The coronavirus pandemic has gutted many U.S. businesses. Amazon.com, of course, is one of the notable exceptions.
The e-commerce giant is thriving as self-isolating consumers make more and more of their purchases online rather than risk COVID-19 infection by shopping in person. To illustrate the magnitude of the recent ramp-up, the company announced last week it plans to hire an additional 75,000 workers, on top of the more than 100,000 employees it has already put on its payroll over the past month to deal with the increase in demand. And investors are noticing the trend as its shares have risen some 30% year-to-date, compared to the S&P 500’s double-digit decline.
But the sudden surge is not without its difficulties. On Thursday, CEO Jeff Bezos spoke about the company’s logistical challenges and the tremendous stress it has put on its supplier and delivery networks in his annual letter to shareholders, and to its workforce. Amid criticism about the degree to which it is protecting its workers, he cited efforts the company is making to step up safety measures, including increased social-distancing practices and virus testing.
From a business standpoint, Amazon has had to make some difficult choices. Since mid-March, it has prioritized the stocking and delivery of essential items such as household staples and medical supplies, leading to longer delivery times for other items, while reportedly scrapping some promotions and scaling back coupons to keep customers from overloading their digital shopping carts. In addition, the company informed its customers this month it will suspend its budding shipping service that competes with FedEx and UPS in June.
While these steps are understandable and probably necessary at least until the pandemic ebbs, there is one move that is a bit of a head-scratcher. CNBC reported on Tuesday that Amazon will lower the commission rates it pays out in its affiliate marketing program starting this week.
The program, called Amazon Associates, gives members a cut of any sales generated by links to an Amazon product listing. The reductions are significant across product categories. For example, the fee rate for furniture fell to 3% from 8% and the percentage for grocery declined to 1% from 5%.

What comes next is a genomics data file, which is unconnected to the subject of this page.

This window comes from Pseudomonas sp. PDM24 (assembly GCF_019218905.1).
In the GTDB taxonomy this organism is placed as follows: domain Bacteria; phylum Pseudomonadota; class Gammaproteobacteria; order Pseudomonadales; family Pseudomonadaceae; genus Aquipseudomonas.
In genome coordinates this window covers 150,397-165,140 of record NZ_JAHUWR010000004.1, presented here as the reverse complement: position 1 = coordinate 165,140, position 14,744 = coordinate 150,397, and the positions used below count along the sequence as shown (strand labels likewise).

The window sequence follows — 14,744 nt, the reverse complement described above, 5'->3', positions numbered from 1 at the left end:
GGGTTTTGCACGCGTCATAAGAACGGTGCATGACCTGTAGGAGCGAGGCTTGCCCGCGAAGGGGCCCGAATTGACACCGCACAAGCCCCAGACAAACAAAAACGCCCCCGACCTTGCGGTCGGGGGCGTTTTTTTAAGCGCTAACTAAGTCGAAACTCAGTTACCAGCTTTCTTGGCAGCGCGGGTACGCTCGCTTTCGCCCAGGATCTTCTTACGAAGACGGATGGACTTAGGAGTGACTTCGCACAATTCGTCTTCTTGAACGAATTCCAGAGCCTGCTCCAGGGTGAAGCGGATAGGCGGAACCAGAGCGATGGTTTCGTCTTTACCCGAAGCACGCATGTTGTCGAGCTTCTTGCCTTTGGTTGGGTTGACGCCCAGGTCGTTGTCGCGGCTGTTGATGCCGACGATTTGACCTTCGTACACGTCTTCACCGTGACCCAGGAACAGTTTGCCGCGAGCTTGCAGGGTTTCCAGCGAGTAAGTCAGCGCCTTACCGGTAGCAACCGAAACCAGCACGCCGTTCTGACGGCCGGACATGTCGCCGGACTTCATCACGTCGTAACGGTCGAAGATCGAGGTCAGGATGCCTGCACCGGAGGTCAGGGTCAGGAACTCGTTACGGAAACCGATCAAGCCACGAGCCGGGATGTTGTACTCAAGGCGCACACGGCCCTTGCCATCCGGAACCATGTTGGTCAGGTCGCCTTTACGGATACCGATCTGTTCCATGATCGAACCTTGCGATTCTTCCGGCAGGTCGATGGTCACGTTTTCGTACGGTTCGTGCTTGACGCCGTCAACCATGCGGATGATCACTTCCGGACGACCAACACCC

The move makes financial sense for Amazon. By lowering the payouts, it can manage the flow of demand and increase its own profitability. And in the current environment when supply is limited and consumer demand is high, there isn’t a need to pay high commissions for more orders. But for many affiliates — including digital media companies such as Buzzfeed and Vox Media, which have grown reliant on this type of marketing as a key revenue stream — the negative implications of Amazon’s move are vast.
The tech giant’s decision will only add to the pressures on the media industry as corporations are already slashing ad budgets due to the economic aftereffects of COVID-19. Further, many online content creators, web marketers and small businesses that rely on the affiliate business for their livelihoods will likely get wiped out.
Yes, Amazon has every right to look out for itself and exercise its market power. That’s capitalism. But it may also prove shortsighted in a couple ways. First, unfavorable public relations are inevitable. The upcoming stories on how Amazon stepped away from its loyal longtime partners just when they needed support the most will be bad optics. Second, Amazon should not forget Big Tech is still under a cloud of antitrust scrutiny from regulators. Flexing its ability to generate higher profits, when businesses that are in turmoil can’t, isn’t a great look either.
Given Amazon’s vast financial resources, does it really need to make this extra money now? Perhaps it’s not the right time. Just because you can, doesn’t mean you should.
Beth Williams is a managing editor with Bloomberg Opinion. She has also worked at Bloomberg News as an editor and reporter covering M&A, markets, companies, finance and government.
Tae Kim is a Bloomberg Opinion columnist covering technology. He previously covered technology for Barron’s, following an earlier career as an equity analyst.